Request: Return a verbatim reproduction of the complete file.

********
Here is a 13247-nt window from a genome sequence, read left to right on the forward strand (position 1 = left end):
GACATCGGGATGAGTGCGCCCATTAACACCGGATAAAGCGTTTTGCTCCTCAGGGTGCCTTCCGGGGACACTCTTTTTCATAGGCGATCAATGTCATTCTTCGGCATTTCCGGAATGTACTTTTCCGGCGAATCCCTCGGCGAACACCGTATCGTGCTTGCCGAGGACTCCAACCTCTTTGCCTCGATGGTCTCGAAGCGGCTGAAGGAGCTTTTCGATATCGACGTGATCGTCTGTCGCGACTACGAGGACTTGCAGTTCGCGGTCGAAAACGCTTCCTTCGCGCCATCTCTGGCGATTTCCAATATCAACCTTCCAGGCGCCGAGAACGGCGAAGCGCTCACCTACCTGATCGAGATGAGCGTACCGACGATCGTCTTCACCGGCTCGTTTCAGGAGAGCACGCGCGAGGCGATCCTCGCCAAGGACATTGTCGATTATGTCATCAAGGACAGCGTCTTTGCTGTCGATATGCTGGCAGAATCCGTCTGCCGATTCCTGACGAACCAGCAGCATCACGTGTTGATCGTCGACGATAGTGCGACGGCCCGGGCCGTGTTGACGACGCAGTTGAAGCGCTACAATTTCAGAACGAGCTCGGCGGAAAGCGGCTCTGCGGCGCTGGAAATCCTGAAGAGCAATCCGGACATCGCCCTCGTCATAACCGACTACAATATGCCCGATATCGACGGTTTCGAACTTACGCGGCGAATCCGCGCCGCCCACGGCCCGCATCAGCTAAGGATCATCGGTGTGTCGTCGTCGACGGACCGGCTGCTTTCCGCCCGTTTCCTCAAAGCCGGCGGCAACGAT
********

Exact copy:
Here is a 13247-nt window from a genome sequence, read left to right on the forward strand (position 1 = left end):
GACATCGGGATGAGTGCGCCCATTAACACCGGATAAAGCGTTTTGCTCCTCAGGGTGCCTTCCGGGGACACTCTTTTTCATAGGCGATCAATGTCATTCTTCGGCATTTCCGGAATGTACTTTTCCGGCGAATCCCTCGGCGAACACCGTATCGTGCTTGCCGAGGACTCCAACCTCTTTGCCTCGATGGTCTCGAAGCGGCTGAAGGAGCTTTTCGATATCGACGTGATCGTCTGTCGCGACTACGAGGACTTGCAGTTCGCGGTCGAAAACGCTTCCTTCGCGCCATCTCTGGCGATTTCCAATATCAACCTTCCAGGCGCCGAGAACGGCGAAGCGCTCACCTACCTGATCGAGATGAGCGTACCGACGATCGTCTTCACCGGCTCGTTTCAGGAGAGCACGCGCGAGGCGATCCTCGCCAAGGACATTGTCGATTATGTCATCAAGGACAGCGTCTTTGCTGTCGATATGCTGGCAGAATCCGTCTGCCGATTCCTGACGAACCAGCAGCATCACGTGTTGATCGTCGACGATAGTGCGACGGCCCGGGCCGTGTTGACGACGCAGTTGAAGCGCTACAATTTCAGAACGAGCTCGGCGGAAAGCGGCTCTGCGGCGCTGGAAATCCTGAAGAGCAATCCGGACATCGCCCTCGTCATAACCGACTACAATATGCCCGATATCGACGGTTTCGAACTTACGCGGCGAATCCGCGCCGCCCACGGCCCGCATCAGCTAAGGATCATCGGTGTGTCGTCGTCGACGGACCGGCTGCTTTCCGCCCGTTTCCTCAAAGCCGGCGGCAACGAT